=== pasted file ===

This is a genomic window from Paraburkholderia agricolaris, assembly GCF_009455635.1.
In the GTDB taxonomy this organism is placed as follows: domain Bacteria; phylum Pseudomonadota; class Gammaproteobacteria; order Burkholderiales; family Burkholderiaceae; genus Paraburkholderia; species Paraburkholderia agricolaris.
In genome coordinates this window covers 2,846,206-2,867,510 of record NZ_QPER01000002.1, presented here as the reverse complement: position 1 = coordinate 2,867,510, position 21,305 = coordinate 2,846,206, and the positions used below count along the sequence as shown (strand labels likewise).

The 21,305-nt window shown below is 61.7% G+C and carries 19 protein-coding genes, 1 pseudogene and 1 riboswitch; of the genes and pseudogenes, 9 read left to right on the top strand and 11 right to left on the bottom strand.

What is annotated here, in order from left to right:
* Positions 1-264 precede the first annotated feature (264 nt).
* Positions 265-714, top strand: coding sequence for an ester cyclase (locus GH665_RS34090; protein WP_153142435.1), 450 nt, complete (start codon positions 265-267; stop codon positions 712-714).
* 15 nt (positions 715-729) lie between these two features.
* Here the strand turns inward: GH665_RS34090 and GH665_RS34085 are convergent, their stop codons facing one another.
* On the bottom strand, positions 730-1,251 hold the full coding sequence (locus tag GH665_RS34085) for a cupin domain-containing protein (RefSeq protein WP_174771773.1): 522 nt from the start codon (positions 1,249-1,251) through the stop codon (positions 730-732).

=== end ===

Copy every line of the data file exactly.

This is a genomic window from Paraburkholderia agricolaris, assembly GCF_009455635.1.
In the GTDB taxonomy this organism is placed as follows: domain Bacteria; phylum Pseudomonadota; class Gammaproteobacteria; order Burkholderiales; family Burkholderiaceae; genus Paraburkholderia; species Paraburkholderia agricolaris.
In genome coordinates this window covers 2,846,206-2,867,510 of record NZ_QPER01000002.1, presented here as the reverse complement: position 1 = coordinate 2,867,510, position 21,305 = coordinate 2,846,206, and the positions used below count along the sequence as shown (strand labels likewise).

The 21,305-nt window shown below is 61.7% G+C and carries 19 protein-coding genes, 1 pseudogene and 1 riboswitch; of the genes and pseudogenes, 9 read left to right on the top strand and 11 right to left on the bottom strand.

What is annotated here, in order from left to right:
* Positions 1-264 precede the first annotated feature (264 nt).
* Positions 265-714, top strand: coding sequence for an ester cyclase (locus GH665_RS34090; protein WP_153142435.1), 450 nt, complete (start codon positions 265-267; stop codon positions 712-714).
* 15 nt (positions 715-729) lie between these two features.
* Here the strand turns inward: GH665_RS34090 and GH665_RS34085 are convergent, their stop codons facing one another.
* On the bottom strand, positions 730-1,251 hold the full coding sequence (locus tag GH665_RS34085) for a cupin domain-containing protein (RefSeq protein WP_174771773.1): 522 nt from the start codon (positions 1,249-1,251) through the stop codon (positions 730-732).